LOCATION: Pflugerville (North)This 7/32" finescale 3' gauge railroad (equipment slightly smaller than On30 to provide for 3' gauge) depicts an actual East Texas narrow gauge line in the late 1870's through the Piney Woods from the major Texas inland port of Jefferson to the town of Hughes Springs.
SIZE: 10' x 16'
SIZE: 10' x 16'
The EL&RR was chartered by the State of Texas in 1871, with construction starting shortly thereafter, and it ultimately ran from Jefferson to McKinney on the west and Shreve’s Port (now Shreveport) on the east. It was owned by the Katy (or a Katy subsidiary) from 1881 to 1923 when it was sold to KCS subsidiary Louisiana Railway & Navigation Co. (LR&N/L&A), was standard-gauged in 1893, and is now a part of the KCS east-west mainline from the DFW Metroplex to Meridian, Mississippi.
Started in the early 1980s and now largely complete after a too-long hiatus (children, work, etc. - you know the drill), this is a small around-the-wall point-to-point layout with a removable connecting bridge for continuous display operation, constructed in a 10'x16' outbuilding. It is almost entirely scratch-built: engines on modified recycled HO chassis, rolling stock (except for one significantly modified kit caboose), structures, and hand-laid track on hand-cut crossties. Scenery is mostly natural materials, including real East Texas red dirt. Construction is modular, cantilevered from the walls. It won several awards during its early days when it was previously displayed.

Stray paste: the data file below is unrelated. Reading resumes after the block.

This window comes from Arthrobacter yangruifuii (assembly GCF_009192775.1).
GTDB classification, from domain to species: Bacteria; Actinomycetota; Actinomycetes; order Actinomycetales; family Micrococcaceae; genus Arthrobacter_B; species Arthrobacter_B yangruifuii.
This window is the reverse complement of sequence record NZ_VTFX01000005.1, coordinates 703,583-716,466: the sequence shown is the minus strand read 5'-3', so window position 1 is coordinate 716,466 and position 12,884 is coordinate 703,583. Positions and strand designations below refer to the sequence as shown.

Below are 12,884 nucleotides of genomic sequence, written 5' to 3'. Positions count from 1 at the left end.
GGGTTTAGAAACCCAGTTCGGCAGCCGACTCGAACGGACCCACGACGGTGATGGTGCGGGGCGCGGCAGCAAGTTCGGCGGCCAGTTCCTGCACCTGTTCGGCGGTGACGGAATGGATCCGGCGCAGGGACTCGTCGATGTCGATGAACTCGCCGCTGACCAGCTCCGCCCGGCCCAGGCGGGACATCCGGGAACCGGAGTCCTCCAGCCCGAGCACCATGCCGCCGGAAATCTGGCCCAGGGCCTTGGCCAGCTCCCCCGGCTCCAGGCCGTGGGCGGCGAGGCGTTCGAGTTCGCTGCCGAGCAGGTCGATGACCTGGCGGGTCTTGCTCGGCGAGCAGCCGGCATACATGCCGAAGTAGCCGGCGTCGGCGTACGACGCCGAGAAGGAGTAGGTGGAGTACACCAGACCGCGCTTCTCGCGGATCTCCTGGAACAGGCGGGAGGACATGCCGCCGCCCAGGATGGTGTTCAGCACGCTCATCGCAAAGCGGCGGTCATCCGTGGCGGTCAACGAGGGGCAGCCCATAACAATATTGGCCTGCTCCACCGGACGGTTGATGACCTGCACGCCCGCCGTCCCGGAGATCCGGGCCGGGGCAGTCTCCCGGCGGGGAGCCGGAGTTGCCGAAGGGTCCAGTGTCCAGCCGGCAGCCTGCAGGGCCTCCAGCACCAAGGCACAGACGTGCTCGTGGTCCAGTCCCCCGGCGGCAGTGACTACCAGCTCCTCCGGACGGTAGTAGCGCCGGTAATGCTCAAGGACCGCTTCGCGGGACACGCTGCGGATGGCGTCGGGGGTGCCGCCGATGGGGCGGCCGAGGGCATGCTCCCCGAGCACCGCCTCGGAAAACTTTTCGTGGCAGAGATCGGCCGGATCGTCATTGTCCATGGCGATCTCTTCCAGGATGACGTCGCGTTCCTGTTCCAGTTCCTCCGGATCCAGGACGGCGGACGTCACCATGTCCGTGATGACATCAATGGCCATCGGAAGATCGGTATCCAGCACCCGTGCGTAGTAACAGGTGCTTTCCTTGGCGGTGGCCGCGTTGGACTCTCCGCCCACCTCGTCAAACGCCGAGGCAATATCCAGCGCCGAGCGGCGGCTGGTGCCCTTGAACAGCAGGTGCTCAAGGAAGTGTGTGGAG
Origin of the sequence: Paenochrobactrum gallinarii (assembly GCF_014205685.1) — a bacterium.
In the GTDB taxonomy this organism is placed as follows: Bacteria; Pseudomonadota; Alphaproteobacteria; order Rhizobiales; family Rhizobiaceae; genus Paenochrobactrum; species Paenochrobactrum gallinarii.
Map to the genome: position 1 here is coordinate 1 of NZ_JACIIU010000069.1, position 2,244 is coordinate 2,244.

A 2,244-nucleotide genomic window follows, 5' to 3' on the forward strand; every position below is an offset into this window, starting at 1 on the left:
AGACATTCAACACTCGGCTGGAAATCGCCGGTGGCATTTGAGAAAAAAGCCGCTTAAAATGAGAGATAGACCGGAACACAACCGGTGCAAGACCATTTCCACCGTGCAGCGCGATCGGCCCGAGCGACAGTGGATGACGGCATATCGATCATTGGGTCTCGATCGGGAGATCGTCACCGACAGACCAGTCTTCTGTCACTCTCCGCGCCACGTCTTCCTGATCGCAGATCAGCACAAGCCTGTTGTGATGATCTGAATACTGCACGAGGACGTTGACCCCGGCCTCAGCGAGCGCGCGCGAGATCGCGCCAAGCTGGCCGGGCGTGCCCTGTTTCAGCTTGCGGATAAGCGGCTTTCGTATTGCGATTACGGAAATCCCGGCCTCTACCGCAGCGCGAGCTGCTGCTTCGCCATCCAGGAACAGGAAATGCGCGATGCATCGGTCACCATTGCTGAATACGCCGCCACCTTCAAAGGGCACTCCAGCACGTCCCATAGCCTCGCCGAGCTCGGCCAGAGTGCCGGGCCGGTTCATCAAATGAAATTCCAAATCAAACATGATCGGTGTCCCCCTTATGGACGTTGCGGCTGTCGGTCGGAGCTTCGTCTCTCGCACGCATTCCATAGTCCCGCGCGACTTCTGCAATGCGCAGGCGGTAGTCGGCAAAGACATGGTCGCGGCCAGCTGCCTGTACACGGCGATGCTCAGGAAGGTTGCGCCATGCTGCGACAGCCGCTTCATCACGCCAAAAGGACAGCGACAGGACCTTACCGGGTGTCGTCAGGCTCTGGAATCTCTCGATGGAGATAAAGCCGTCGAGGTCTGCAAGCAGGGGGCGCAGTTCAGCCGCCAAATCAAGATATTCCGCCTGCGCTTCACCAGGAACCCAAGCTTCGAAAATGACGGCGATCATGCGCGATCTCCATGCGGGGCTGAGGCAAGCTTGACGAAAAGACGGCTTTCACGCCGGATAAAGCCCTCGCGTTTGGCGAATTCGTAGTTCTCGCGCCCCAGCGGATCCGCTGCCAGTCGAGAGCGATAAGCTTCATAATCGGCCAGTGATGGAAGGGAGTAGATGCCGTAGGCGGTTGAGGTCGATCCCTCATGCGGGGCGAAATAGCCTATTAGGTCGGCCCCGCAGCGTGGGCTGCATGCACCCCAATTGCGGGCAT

Take a look at early Texas railroading in the immediate post-Reconstruction period, built in the analog age. You won’t find any diesels, steel cars, double-stacks, knuckle couplers, air brakes, FREDs, RCUs, signals, telephones, ballast, CTC, PTC, DCC, TOFC, prototype electric lights, automobiles, or trucks. We can offer you what was reported in S.G. Reed’s Texas Railroads to have been a bone-jarring ride that “tempted Providence” if the train ran over 15 miles per hour. But it definitely beat walking or riding a horse or a buckboard.
Access to the layout requires walking on brick pavement from the street to the back yard, walking up a short ramp (less than 1' rise), crossing a concrete patio and about 10' of lawn, with one step up through a duck-under entrance.